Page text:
Dignitaries from the Herbert Wertheim College of Engineering, the Florida Institute for Cybersecurity (FICS) Research, and the Department of Electrical and Computer Engineering (ECE) gathered virtually yesterday with the CEO and CTO of Edpative Computing, Inc. (ECI) to celebrate the kickoff of the newly-created ECI Transition Center (ECI-TC). In attendance were: Herbert Wertheim College of Engineering Dean Cammy Abernathy, Associate Dean for Research Forrest Masters, ECE Professor and Chair John Harris, FICS Research Director Mark Tehranipoor, Edaptive CEO Mrs. Anju Chawla, Edaptive CTO Dr. Praveen Chawla, among others.
This unique partnership between the University of Florida (UF) and Edaptive Computing has two main goals. Firstly, the proposed center will continue the groundbreaking work taking place in FICS Research—using automation, computer vision, and machine learning to test and verify the designs of microelectronics in all phases of the lifecycle. This work is fundamentally aimed at verifying that hardware (IoT devices, chips, circuit boards, systems) has been manufactured to the exact specifications of the designers, that the system does not suffer from any hardware related vulnerabilities, and that the designs themselves have not been compromised in any way. These efforts to ascertain the trustworthiness of devices entering the supply chain have become increasingly critical as more and more manufacturing has moved to East Asia, where oversight is less stringent. This is especially critical for sensitive hardware used by the U.S. military, a key constituency for ECI. The joint center aims to harness the expertise of both FICS Research and Edaptive Computing to build a comprehensive set of technologies that can be used by designers and security engineers to ensure the security and trust of microelectronics.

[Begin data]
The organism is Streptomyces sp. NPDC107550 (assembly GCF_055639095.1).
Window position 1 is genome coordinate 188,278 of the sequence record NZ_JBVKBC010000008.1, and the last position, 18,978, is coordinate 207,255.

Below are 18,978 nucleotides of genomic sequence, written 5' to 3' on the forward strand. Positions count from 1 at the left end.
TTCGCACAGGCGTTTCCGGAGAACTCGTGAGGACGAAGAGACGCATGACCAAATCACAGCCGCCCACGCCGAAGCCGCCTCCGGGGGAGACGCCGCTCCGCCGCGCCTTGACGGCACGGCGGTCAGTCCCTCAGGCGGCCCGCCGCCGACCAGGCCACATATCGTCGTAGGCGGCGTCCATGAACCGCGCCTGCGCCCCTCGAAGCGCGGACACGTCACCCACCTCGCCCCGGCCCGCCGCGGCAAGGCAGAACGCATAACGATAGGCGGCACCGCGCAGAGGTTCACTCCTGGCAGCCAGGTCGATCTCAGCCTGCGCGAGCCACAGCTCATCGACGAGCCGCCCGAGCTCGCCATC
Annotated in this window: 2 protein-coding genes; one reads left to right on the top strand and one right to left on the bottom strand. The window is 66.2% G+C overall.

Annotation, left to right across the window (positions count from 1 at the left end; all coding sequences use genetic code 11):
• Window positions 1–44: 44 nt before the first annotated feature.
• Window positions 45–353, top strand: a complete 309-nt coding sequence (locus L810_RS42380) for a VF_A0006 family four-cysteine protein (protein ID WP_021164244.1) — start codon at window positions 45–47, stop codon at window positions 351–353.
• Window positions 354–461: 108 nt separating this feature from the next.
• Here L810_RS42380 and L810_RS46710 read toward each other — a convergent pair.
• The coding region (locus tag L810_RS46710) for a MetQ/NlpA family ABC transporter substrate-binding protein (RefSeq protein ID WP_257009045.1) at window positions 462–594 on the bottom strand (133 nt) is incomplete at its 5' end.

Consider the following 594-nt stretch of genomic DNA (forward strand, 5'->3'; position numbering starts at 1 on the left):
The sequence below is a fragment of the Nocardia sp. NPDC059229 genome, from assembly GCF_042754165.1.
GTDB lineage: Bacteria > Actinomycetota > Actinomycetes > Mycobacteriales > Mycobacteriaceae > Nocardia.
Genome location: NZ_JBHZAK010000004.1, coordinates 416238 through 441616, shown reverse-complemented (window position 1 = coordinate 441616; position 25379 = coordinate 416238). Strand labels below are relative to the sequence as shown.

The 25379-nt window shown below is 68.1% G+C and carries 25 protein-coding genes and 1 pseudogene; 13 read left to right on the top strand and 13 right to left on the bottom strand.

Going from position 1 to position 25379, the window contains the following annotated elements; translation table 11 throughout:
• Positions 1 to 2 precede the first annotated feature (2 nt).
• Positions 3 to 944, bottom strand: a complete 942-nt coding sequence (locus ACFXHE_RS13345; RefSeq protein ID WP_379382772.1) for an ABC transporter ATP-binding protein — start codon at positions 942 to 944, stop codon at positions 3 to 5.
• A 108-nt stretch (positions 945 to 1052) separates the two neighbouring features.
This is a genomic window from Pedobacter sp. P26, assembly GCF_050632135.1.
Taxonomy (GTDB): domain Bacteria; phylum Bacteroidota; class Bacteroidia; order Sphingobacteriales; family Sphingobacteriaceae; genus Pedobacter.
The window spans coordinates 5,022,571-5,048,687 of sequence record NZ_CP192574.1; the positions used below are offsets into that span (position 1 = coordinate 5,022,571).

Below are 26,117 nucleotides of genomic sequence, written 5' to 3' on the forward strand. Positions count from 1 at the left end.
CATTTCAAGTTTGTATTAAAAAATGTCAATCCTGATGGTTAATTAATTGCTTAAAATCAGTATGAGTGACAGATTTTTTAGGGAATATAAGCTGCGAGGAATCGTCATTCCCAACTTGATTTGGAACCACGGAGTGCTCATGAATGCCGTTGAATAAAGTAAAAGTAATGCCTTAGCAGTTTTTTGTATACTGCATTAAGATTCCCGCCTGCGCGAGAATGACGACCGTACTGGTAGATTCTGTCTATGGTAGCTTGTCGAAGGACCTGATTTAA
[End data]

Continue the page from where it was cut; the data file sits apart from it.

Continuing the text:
In addition to being a research center, the ECI-TC aims to bring the results of its work directly to the real world. An equally important second goal of the center is the development of a skilled workforce prepared to excel in the hardware security space. The aim is to educate professionals, graduate and undergraduate students about microelectronic design and security, and prepare them for the next generation of electronics devices and systems to be designed and fabricated in the United States. In support of this second goal, students affiliated with the center will be able to work as employees of ECI and will have a full-time offer from ECI upon graduation.
The ECI-TC is born of a partnership between Dr. Mark Tehranipoor, Director of FICS Research and Intel Charles E. Young Endowed Chair Professor in Cybersecurity in UF’s ECE Department, and Edaptive’s founder and owner, Dr. Praveen Chawla and Mrs. Anju Chawla, respectively. In the relatively short space of two years, the three have forged a strong personal and professional relationship while collaborating on other projects. Over time, the three began to collectively envision this unique center. With the kickoff meeting, the center is one step closer to reality.
Based on the joint memorandum of understanding (MoU) signed by ECI and UF, the future of the center is exciting. In broad terms, UF pledges to contribute 2000 sq. ft. of space and one staff person, while ECI pledges to sponsor in excess of $15 million in research spending and create a satellite office in Gainesville. The reach of the center will not be limited to UF—the vision for the center is to include other universities over time.